Astrogator's Logs

New Words, New Worlds
Artist, Heather Oliver             

Songs of the Byzantine Border Guards

Stone Telling magazine went live this morning. As I said in an earlier entry, it is the brain- and heart-child of Rose Lemberg who wished to elicit and showcase poetry that crosses boundaries. It contains an introduction by Rose, fourteen poems, three non-fiction articles and a round-table contributor interview.

Among the poems is my dear friend Calvin Johnson’s eloquent and thought-provoking Towards a Feminist Algebra. Among the articles is A (Mail)coat of Many Colors, my discussion of the songs of the Akrítai, the Byzantine border guards — poetry of a time, place and language that is virtually unknown in the Anglophone world.

Yet Hellenes still sing these songs… and they still reverberate in the popular imagination in subtle but powerful ways. As the accompanying image shows, Antoine Fuqua’s Sarmatian border guards in Roman England hearken back to the Akrítai of Byzantine Anatolia. Too, real amazons lived and fought in the lands of the Akrítai — a liminal zone where all kinds of boundaries were crossed and history survived as tales and songs.

The poems in Stone Telling open wondrous windows to the world. And if that is not the best purpose of poetry, what is?

Image: Left, the Byzantine warrior saint Merkourios, a Scythian by birth (fresco by Manuíl Pansélinos, Mt. Athos, 1360 AD); right, Ioan Gruffudd as a Sarmatian border guard in Antoine Fuqua’s King Arthur.

18 Responses to “Songs of the Byzantine Border Guards”

  1. Caliban says:

    I know I’m excited. Go, us!

    Great article, by the way, Athena.

  2. Athena says:

    Yes, ST 1 looks wonderful! I’m glad you liked the article. I really enjoyed writing it and finding the song and images that went into it. The Byzantine era and history has been ignored or denigrated by Western scholars (even the term is pejorative in English usage — I suspect that some of it is annoyed guilt over the Crusaders’ behavior and its results).

  3. Neo says:

    Mathematics, rightly viewed, possesses not only truth, but supreme beauty – a beauty cold and austere, without appeal to any part of our weaker nature, without the gorgeous trappings of painting or music, yet sublimely pure, and capable of a stern perfection such as only the greatest art can show. The true spirit of delight, the exaltation, the sense of being more than man, which is the touchstone of the highest excellence, is to be found in mathematics as surely as in poetry.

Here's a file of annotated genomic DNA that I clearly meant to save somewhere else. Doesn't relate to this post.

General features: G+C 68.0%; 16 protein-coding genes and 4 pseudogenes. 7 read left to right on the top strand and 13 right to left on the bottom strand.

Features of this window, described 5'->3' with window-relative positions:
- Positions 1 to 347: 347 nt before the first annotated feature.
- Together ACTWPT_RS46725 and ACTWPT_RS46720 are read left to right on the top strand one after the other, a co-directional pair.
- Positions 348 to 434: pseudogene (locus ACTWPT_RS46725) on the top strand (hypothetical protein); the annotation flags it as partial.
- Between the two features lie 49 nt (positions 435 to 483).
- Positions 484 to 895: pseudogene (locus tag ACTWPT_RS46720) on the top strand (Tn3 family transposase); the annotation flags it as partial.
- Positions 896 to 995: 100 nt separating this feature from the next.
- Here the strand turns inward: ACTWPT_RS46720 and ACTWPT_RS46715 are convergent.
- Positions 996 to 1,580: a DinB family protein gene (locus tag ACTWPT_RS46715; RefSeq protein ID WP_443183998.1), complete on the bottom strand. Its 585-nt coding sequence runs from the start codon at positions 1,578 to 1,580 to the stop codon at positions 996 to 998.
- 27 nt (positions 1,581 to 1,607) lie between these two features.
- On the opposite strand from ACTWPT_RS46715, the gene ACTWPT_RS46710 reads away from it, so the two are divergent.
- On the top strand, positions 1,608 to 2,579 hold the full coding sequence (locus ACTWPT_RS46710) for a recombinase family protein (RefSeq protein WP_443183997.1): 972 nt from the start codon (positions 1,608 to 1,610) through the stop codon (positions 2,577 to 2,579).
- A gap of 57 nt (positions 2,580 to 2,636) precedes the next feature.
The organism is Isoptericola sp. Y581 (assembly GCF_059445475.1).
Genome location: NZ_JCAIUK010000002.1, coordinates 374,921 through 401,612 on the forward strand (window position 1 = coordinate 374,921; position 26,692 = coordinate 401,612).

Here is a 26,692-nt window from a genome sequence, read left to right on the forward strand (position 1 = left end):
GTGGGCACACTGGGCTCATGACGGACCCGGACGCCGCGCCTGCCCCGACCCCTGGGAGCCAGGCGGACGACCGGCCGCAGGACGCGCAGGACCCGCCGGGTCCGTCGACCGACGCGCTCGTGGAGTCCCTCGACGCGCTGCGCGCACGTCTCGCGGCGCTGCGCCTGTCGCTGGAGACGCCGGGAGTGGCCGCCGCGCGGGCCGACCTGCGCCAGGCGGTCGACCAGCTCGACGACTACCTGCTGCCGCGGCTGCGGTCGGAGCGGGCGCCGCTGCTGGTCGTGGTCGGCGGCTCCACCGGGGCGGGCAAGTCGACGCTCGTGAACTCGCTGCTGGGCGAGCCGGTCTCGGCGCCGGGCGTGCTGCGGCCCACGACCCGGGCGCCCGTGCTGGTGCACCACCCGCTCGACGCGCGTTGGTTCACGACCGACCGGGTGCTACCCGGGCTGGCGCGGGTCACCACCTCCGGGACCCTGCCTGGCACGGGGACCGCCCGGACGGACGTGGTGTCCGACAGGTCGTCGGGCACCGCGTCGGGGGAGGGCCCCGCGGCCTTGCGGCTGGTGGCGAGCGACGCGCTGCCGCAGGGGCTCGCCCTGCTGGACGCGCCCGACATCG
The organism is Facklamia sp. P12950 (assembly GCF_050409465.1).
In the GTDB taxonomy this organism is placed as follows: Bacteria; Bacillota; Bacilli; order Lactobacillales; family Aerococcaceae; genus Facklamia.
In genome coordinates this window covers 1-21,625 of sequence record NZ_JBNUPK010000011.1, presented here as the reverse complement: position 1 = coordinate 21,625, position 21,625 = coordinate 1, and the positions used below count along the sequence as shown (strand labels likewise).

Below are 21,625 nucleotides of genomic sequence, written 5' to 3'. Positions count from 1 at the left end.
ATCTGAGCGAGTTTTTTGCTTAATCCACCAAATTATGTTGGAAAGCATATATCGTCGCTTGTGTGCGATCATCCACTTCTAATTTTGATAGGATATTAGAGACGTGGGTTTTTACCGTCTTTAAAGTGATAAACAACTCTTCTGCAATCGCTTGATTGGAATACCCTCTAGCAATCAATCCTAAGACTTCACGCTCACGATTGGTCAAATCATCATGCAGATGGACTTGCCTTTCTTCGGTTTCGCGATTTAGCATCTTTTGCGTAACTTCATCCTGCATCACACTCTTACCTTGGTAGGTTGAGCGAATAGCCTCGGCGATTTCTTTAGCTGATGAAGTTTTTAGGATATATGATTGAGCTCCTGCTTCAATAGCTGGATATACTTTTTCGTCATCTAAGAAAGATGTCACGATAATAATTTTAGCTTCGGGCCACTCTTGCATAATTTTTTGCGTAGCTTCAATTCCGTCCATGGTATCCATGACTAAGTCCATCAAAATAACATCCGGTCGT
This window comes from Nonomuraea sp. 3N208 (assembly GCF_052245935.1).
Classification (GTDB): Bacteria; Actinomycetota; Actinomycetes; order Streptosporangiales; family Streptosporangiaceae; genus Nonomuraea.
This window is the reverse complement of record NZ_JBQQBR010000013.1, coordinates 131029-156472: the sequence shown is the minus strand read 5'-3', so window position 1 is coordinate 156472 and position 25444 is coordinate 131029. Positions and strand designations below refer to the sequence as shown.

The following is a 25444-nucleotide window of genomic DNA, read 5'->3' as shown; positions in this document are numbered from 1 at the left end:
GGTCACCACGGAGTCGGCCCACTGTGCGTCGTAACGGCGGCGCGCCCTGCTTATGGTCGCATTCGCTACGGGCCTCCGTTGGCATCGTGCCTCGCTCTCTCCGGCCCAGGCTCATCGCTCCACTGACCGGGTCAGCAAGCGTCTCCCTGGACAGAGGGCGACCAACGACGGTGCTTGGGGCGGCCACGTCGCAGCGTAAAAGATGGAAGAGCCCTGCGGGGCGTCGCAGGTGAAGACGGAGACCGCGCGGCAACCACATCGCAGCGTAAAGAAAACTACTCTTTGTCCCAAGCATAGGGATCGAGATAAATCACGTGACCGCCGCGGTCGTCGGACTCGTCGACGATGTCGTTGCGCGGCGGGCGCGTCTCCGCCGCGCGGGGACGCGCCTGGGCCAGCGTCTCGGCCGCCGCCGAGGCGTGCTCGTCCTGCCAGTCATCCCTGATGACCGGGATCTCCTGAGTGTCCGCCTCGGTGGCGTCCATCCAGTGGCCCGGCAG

I read Stone Telling.Inspired and thinking of writing poems. *Seriously*
    Would welcome any suggestions.


  4. Caliban says:

    Like anything, poetry is hard work. And I mean hard.
    All I can do is to tell you my journey. Your will be different.
    For many years I wrote poetry just as a side line. It was terrible. Just doggerel and imitation song lyrics. (I had an inkling it was terrible; I knew that lyrics that make for good songs is not necessarily good poetry. But I didn’t know what *did* make for good poetry.) I continued to dabble, and some of my poetry got slightly better. Mostly I focused on my fiction (and even more on my science career).
    Over the years I had joined or formed various writing groups, groups open to genre writing. When I moved to Baton Rouge, I despaired of this; there wasn’t a lot of SF being written there (and frankly the last couple of groups I had been in had not been inspiring). But I read of an open mike poetry contest at a downtown bar. Eventually I worked up the courage to go. There were some amazing, daunting poets there–one of my favorites was about God and Popeye the Sailor getting into a bar fight–with dazzling word play. Even so, I girded my loins and after a couple of times got up to read. Poetry “slams” do reward vivid imagery and word play. I read a poem about the love life of Godzilla. I read a poem about a mother who was occasionally, but not always, dead (about which another poet quipped, that sounds like MY mother).
    I won one of the contests.
    I met some of the poets and some of the, including the author of the God-and-Popeye poem, invited me to their poetry group. I was desperate for some outlet and they were fun, clever, sweet, thoughtful, and hard working. I learned a lot from that group.